So I've been haunting the site, waiting for the mentor blog hop info to come out. But then last night I was looking around on the site and clicked on a video about things you can do to get ready for Pitch Wars... and the whole first few minutes was a cogent explanation of why you really, REALLY shouldn't enter unless the book is done.

Now, I definitely fall on the Fuck the System! end of the rule-following spectrum, but if someone takes the time to thoroughly explain the reasoning behind the rule, more often than not I will see the wisdom in it. That's what happened here.

I just really wish there were two Pitch Wars a year. February would be perfect!

BUT, this is not the end of PW, because I was talking to my mom today and she said, why don't you just re-enter with The Owl Bearer? and I was like, Duh, why not? Obviously I won't apply to the same mentors as last year, and I'll tweak my submission packet, but the effort involved would be minimal, and Lord knows I'm not getting anywhere cold querying. I looked through all the mentor blogs today, and picked the four I'm applying to this year. 

The State of the Novel:

I spent today getting a serious grip on my plot. Most of what I've written thus far is sound, and I have most of the rest plotted... but the whole thing was starting to feel like too much to keep in my head. The past few days I keep thinking of little things to add or mention in the first half-- threads that need another stitch before they weave more in the second half. Most of them are no big deal-- really just a sentence or two-- but there are like 20 of them. And I have some fuzzy areas. Like, I know all four of my main characters need to wind up on stage together at this one particular moment... but the particulars of the plot have changed enough from the first outline that the why and how no longer makes sense. So I need to find a new way. And Mary's back story was not an A+ in Sense-Making class; up until now it's been vague, but now we're getting to the point of the story where she's going to angst about it a little, and it was just too WTF.

So for my entire 3.5 hours of writing time today, I wrote out all the plot arcs and threads step-by-step in their own Scrivener page, and then I copied and pasted all the second-half-of-the-book steps from each into a new page, and rearranged them so they're in order. And now I have an outline to follow for the rest of the book, and a map of where to tweak the first half once it's editing time.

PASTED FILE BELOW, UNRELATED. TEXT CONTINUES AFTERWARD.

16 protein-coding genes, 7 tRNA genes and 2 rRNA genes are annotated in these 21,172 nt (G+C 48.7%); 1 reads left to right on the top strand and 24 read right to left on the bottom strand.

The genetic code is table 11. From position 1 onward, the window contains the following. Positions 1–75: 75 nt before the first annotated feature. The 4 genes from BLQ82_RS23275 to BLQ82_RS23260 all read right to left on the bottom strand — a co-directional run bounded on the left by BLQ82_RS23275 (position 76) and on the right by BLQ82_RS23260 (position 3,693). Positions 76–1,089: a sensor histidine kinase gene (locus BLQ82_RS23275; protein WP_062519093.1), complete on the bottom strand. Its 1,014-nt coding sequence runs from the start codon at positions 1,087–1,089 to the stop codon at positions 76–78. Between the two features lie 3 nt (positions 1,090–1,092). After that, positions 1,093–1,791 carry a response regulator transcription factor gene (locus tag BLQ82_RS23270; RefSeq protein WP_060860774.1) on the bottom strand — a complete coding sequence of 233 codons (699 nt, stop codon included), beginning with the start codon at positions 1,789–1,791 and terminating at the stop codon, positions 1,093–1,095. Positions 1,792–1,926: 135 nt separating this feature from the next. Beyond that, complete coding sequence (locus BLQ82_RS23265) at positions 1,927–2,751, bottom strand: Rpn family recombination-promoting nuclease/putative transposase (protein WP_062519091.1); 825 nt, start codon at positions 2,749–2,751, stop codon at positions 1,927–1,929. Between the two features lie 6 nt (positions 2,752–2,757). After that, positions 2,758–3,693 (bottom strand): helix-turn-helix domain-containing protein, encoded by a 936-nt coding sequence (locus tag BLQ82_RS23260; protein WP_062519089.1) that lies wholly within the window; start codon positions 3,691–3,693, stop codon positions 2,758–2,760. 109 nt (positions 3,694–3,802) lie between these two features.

And that's all I got for today. Whew!

Sunday, July 17, 2016

Diverse Books Tag

Again, stealing a book tag from Sharon. Here are the guidelines:

The Diverse Books Tag is a bit like a scavenger hunt. I will task you to find a book that fits a specific criteria and you will have to show us a book you have read or want to read. 
If you can’t think of a book that fits the specific category, then I encourage you to go look for oneA quick Google search will provide you with many books that will fit the bill. (Also, Goodreads lists are your friends.) Find one you are genuinely interested in reading and move on to the next category. 
Everyone can do this tag, even people who don’t own or haven’t read any books that fit the descriptions below. So there’s no excuse! The purpose of the tag is to promote the kinds of books that may not get a lot of attention in the book blogging community.

Find a book starring a lesbian character:

This one has been on my TBR list a long time: Fingersmith by Sarah Waters. Dickension Historical Fiction with con artists and lesbian romance. It sounds awesome.

Find a book with a Muslim protagonist:

I'm going to plug a comic here: Ms. Marvel by G. Willow Wilson and various artists. Kamala is such a great character, so strong and gutsy and conflicted and honorable, and respectful of her culture while chafing against it. All while being, y'know, a superhero.

Find a book set in Latin America:

One of my all-times favorites: Eva Luna by Isabel Allende, a tale beautiful enough to be a fable, but strongly characterized enough to be Literary Fiction. It's set in an unnamed South American country that I'm 97% sure is supposed to be Venezuala.

Find a book about a person with a disability:

Among Others by Jo Walton. This is a book about a lot of things: grief, family, English boarding school, fairies, and a passionate love for Science Fiction. But it's also about disability. The protagonist is a 15-year-old girl whose leg was crushed in an accident. She can still walk using a cane, but has limited mobility and stamina and lives with constant pain. Her attempts to come to terms with her new reality after her accident is a thread woven throughout all the other plotlines of the book.

Find a science fiction or fantasy book with a POC protagonist:

Another one that's been on my list for a while: A Stranger in Olondria by Sofia Samatar. A Fantasy novel that's been compared to LeGuin's writing, which is a huge plus for me. I'm planning to read this for the A More Diverse Universe challenge this fall.

Find a book set in (or about) any country in Africa:

Lagoon by Nnedi Okorafor. A first contact with aliens story set in Nigeria. I read Okorafor's The Book of Phoenix earlier this year, and am now on a mission to work my way through the rest of her backlist.

Find a book written by an Aboriginal or American Indian author:

I know Joseph Bruchac mainly as an Abenaki author of children's fiction about various American Indian groups, but I've recently stumbled across his YA novel Killer of Enemies, about an Abenaki and Apache teenage girl in a post-apoc Southwest fighting genetically altered monsters. Hell, yes. Added it to my TBR list, obvs.

Find a book set in South Asia: